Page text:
Media conglomerate

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A media conglomerate, media group or media institution is a company that owns large numbers of companies in various mass media such as television, radio, publishing, movies, and the Internet. Media conglomerates strive for policies that facilitate their control of the markets around the world.[1]

According to the 2013 Fortune 500 list, The Walt Disney Company is America's largest media conglomerate in terms of revenue, with News Corporation (now News Corp & 21st Century Fox), Time Warner, CBS Corporation, and Viacom completing the top five.[2] Other major players are Comcast and Sony's Sony Corporation of America subsidiary.


A conglomerate is, by definition, a large company composed of a number of smaller companies engaged in seemingly unrelated businesses.

It is questionable whether media companies are unrelated, as of 2007. The trend has been strongly for the sharing of various kinds of content (news, film and video, music for example). The media sector is tending to consolidate, and formerly diversified companies may appear less so as a result. Therefore, the term media group may also be applied, however it has not so far replaced the more traditional term.[citation needed]


Critics have accused the larger conglomerates of dominating media, especially news, and refusing to publicize or deem "newsworthy" information that would be harmful to their other interests, and of contributing to the merging of entertainment and news (sensationalism) at the expense of tough coverage of serious issues. They are also accused of being a leading force for the standardization of culture (see globalization, Americanization), and they are a frequent target of criticism by various groups which often perceive the news organizations as being biased toward special interests.

There is also the issue of concentration of media ownership, reducing diversity in both ownership and programming (TV shows and radio shows). There is also a strong trend in the United States for conglomerates to eliminate localism in broadcasting, instead using broadcast automation and voice-tracking, sometimes from another city in another state. Some radio stations use prepackaged and generic satellite-fed programming with no local content, except the insertion of radio ads.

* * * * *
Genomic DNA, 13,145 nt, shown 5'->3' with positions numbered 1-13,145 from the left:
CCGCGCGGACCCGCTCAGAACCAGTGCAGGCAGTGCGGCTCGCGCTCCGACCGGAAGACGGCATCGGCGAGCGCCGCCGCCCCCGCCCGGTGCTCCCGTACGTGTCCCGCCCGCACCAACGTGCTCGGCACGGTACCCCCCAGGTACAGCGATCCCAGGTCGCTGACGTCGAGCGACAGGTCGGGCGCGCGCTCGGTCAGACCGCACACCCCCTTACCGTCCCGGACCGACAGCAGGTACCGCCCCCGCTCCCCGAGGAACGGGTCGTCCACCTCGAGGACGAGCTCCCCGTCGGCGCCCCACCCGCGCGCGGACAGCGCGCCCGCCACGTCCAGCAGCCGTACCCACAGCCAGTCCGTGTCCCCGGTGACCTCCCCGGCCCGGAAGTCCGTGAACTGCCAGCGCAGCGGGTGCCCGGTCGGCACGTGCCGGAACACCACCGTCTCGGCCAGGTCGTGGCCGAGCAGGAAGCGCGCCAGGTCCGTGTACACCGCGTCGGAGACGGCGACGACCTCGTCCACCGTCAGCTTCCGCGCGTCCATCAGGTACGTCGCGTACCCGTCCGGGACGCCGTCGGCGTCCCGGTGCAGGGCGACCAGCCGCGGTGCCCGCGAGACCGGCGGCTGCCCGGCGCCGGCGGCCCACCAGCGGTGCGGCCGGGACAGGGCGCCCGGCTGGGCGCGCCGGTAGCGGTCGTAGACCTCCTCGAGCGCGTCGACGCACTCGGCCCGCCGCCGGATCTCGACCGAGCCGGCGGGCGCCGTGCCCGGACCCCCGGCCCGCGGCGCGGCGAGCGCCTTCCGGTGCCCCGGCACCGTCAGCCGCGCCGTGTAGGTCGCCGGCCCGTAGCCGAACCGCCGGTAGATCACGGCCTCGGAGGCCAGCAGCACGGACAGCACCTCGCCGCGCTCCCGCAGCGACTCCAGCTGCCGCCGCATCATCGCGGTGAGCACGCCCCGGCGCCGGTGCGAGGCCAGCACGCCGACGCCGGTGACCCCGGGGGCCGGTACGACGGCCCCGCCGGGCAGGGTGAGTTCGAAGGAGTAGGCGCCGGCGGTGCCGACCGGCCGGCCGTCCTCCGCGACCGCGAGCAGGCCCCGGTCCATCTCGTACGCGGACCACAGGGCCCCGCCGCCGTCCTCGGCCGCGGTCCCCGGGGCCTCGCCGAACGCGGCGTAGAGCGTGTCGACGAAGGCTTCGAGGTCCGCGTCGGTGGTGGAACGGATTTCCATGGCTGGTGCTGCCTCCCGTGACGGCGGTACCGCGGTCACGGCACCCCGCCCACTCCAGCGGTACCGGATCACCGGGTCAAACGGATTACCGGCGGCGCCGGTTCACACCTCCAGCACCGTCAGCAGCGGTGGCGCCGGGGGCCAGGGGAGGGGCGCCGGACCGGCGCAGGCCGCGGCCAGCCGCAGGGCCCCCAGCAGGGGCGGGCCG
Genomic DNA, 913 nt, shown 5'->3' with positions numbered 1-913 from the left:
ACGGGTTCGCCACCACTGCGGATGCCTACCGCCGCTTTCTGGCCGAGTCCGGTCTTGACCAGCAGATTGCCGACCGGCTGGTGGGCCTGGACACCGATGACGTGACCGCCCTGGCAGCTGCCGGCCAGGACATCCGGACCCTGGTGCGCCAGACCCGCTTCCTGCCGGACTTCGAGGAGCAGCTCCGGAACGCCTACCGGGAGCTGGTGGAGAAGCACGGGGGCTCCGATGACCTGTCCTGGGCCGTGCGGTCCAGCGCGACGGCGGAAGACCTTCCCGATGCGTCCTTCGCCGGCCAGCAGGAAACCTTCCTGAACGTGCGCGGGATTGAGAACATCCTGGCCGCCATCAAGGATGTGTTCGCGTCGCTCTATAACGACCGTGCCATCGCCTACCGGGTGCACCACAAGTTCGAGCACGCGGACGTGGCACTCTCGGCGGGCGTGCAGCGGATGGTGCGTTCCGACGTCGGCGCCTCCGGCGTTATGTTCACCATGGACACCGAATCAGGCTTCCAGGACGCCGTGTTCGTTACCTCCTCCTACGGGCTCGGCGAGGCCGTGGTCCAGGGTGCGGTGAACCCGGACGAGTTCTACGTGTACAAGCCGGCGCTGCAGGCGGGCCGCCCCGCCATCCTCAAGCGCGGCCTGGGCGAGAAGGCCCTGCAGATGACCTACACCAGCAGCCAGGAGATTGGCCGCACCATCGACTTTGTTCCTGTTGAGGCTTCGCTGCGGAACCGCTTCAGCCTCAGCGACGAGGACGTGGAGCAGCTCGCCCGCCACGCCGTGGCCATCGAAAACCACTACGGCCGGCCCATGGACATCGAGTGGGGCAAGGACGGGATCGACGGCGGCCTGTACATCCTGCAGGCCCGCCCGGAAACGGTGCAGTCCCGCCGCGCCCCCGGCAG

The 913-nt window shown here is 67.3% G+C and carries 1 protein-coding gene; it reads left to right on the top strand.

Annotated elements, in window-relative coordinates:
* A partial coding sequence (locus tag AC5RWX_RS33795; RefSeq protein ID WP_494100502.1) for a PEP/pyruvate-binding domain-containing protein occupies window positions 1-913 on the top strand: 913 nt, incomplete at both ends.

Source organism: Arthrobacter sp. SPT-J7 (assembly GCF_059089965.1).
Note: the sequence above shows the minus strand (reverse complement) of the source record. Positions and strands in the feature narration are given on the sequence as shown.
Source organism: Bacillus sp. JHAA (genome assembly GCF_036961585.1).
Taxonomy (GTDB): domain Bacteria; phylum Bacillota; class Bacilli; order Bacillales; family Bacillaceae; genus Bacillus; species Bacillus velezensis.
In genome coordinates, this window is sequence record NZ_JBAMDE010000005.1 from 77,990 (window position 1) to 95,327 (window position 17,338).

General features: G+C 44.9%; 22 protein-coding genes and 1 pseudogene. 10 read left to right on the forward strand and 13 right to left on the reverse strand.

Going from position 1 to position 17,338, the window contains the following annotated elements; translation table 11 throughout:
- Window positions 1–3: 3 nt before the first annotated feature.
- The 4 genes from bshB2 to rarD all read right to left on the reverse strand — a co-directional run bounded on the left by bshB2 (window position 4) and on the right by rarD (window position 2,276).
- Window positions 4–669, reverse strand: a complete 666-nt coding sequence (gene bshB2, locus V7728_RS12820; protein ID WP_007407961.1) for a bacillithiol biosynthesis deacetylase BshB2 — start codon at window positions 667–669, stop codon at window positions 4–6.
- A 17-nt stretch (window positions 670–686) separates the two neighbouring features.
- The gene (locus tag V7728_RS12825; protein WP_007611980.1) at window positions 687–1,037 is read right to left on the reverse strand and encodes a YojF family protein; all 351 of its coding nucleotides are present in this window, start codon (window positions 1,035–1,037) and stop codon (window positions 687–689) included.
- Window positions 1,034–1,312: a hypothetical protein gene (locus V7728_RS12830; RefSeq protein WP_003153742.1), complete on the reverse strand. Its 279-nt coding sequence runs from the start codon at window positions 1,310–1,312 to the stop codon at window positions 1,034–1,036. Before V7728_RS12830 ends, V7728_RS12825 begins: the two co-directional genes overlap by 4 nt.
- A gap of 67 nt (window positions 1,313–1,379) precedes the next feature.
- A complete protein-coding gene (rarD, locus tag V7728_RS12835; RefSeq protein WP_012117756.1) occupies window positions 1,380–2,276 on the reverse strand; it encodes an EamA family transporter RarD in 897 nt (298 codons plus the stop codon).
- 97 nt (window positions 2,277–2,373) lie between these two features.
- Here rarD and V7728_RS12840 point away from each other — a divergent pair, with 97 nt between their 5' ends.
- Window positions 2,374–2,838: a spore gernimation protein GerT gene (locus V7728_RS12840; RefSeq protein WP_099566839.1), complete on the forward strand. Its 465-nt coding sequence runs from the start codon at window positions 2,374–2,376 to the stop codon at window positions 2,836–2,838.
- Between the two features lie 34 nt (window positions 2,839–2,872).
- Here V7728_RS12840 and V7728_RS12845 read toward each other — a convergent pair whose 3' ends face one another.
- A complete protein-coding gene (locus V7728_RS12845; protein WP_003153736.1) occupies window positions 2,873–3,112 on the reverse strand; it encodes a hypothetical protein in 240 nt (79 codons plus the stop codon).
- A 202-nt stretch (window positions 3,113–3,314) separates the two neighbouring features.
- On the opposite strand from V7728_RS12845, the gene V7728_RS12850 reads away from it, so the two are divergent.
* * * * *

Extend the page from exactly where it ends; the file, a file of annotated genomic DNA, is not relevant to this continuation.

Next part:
Notable examples

Comcast 21st Century Fox Walt Disney Co. CBS Corp. Viacom Time Warner Sony Corp. of America
Movie production studio Universal Studios 20th Century Fox Walt Disney Studios CBS Films Paramount Motion Pictures Group Warner Bros. Sony Pictures
Theme park resorts Universal Parks and Resorts Twentieth Century Fox World Walt Disney Parks and Resorts Nickelodeon Suites Resort Orlando Parque Warner Madrid (5%)
Broadcast television network NBC, Cozi TV,
Fox, MyNetTV, MundoFox, Movies! ABC, LWN CBS, The CW (50%) The CW (50%) GetTV
Cable channels NBCUniversal Cable FX Networks Disney-ABC Television Group TVGN (50%), Showtime Networks Viacom Media Networks Turner Broadcasting System, HBO Sony Pictures Television
News, political, business channels MSNBC, CNBC, Weather Channel (co-owned with The Blackstone Group & Bain Capital) Fox News, Fox Business Fusion (50%) CNN/HLN
National sports networks NBC Sports Group, NHL Network (15.6%) Fox Sports ESPN Inc. CBS Sports Turner Sports
Record label Fox Music Disney Music Group CBS Records WaterTower Music Sony Music
Publishing VICE (magazine) (5%) Marvel Comics, Disney Publishing Worldwide Simon & Schuster DC Comics, Time, People, Sports Illustrated
Internet iVillage, Fandango, Hulu (32%) Fox Sports Digital Media, Hulu (36%) Disney Interactive Media Group, Hulu (32%) CBS Interactive, CNET, MTV New Media Flixster Sony Online Entertainment

Other examples

Some of the most well-known media conglomerates include:

See also


  1. ^ Moglen, Eben, Michael Pertschuck, and Scott Sherman, (1999). "Editorials" (Nation, 269: 18). p. 12. ISSN: 00278378
  2. ^ - Fortune 500